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  • Writer's pictureSamantha May Lee

The Things I am Thankful For...

I must admit that after 3 weeks of being at home, isolating from everyone except for immediate family whom I live with and hearing that we have not reached the peak of the infection and that the forecast for the next 2 weeks is even grimmer than what we've seen so far, I started hyperventilating, my hands became clammy, sweat broke out of my forehead and an influx of worrying thoughts flooded my mind.  Being a business owner who just opened my online store, selling luxury products--these are not promising news.  I had a full-blown panic attack.  

We are in the middle of production for my Dreams by Halley Reh collection including charm bracelets, rings and gift collection in time for mother's day, graduation, numerous trade shows (all have been canceled) and of course, this year's holiday season.  At the beginning of this year, we've ramped up growing our Moissanite stones to be used for these products and started to aggressively market our loose stones for those who want to design their own engagement rings. Needless to say, all of these activities have been halted and will remain at a standstill until God knows how long. Our governor just announced an ordinance to "shelter-in-place" that will take effect tomorrow.  These are truly troubling times. 

I went outside to take long, deep breaths and remember to live at the moment.  I closed my eyes, took a slow, deep breath into my nose to where my abdomen almost touches the base of my spine and slowly exhaled through my pursed lips as if I am blowing through a straw.  I did this 6 times and as I open my eyes I asked myself, what are you thankful for today?  I walked around my backyard, the sun is shining bright, the weather is PERFECT! Not cold, not hot.  The pollen count is way down. The lake in front of me is beautiful! My strawberries are starting to bloom! My blueberries are starting to emerge, my pink dogwood tree is gorgeous! And the kales I planted just a few days ago have germinated.  All of my immediate and extended family are healthy and we all have toilet paper.  Immediately my mood changed.  I'm calmer, have renewed focus and renewed hope that this situation is going to change.  We may not know when, but we all know it will pass.  

I remember watching someone on TV describe how captors of American POWs try to break them by bombarding them with lies, unreal, devastating news.  Some, after hearing these shattering narratives on a daily basis started to believe it.  They will walk to the corner and perish of a broken heart. But soldiers who kept their hope that one day they will be freed, that one day they will be reunited with their families and dreamt of what they will do, where they will vacation and look forward to eating the food they miss, thrived and were eventually freed.  I hope that we all learn from this and look beyond what is in the now and dream of what we will do when this pandemic is over.  Don't forget that this is a temporary situation we're in.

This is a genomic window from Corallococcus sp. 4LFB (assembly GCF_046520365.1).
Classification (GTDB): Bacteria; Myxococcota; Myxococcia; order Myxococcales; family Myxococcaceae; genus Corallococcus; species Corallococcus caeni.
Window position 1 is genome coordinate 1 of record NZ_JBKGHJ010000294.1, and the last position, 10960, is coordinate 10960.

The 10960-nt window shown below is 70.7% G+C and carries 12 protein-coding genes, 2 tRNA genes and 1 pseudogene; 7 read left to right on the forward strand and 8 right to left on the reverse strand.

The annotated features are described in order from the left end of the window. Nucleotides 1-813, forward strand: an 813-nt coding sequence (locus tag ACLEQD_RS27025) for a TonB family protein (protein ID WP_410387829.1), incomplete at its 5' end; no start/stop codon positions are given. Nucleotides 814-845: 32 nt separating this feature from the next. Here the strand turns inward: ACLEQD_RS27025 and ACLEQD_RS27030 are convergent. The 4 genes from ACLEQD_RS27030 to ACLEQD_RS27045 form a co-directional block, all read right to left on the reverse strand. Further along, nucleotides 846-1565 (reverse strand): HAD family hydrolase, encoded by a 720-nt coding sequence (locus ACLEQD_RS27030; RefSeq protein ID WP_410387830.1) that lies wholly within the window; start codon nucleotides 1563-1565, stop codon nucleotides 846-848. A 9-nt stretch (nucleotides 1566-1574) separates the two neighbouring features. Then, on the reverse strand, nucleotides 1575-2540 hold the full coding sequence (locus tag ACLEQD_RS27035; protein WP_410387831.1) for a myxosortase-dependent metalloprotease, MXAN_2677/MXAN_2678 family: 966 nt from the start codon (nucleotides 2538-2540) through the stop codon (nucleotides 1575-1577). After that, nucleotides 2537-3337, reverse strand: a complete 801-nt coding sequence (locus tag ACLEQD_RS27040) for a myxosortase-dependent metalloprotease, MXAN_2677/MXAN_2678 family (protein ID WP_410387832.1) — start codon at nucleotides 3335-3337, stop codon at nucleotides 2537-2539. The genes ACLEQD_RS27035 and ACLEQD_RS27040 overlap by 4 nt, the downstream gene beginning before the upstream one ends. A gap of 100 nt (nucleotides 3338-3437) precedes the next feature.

We, humans, have survived pandemics like this before and we thrived.  Just a little over 10 years ago, a lot of people lost their jobs, businesses, homes, their life savings but our economy bounced back and most of those people got their homes and life in-line again.  In the midst of these uncertain and difficult times we started to see how we are more connected and people are stepping up to help one another. I heard someone said, "If you can't do what you do, do what you can". So here I am doing what I can, sharing my own personal vulnerability so that whoever reads this and have the same fear as I do, know that they are not alone. I acknowledge your fear and feeling of uncertainty but don't get drowned by it.  It may seem counter-intuitive but I learned to give when I feel inadequate. It may seem counter-intuitive but  It gives me a sense of appreciation and connection to people, a sense of fulfillment instead of wallowing in self-pity for what I do not have at the moment.  The sense of gratitude that I am able to help others drown my sense of lack.  Now go and think about what you can do. If you're able, make sure you support your local businesses and donate to your local food bank. If not, realize that giving doesn't always need to involve money.  A chat with a friend who may be living alone will bring someone a sense of normality.  Send a funny GIF to someone celebrating their birthday. . . . and most importantly, stay at home.  It is the simplest, most important thing you can contribute at this time.  Stay safe and healthy!

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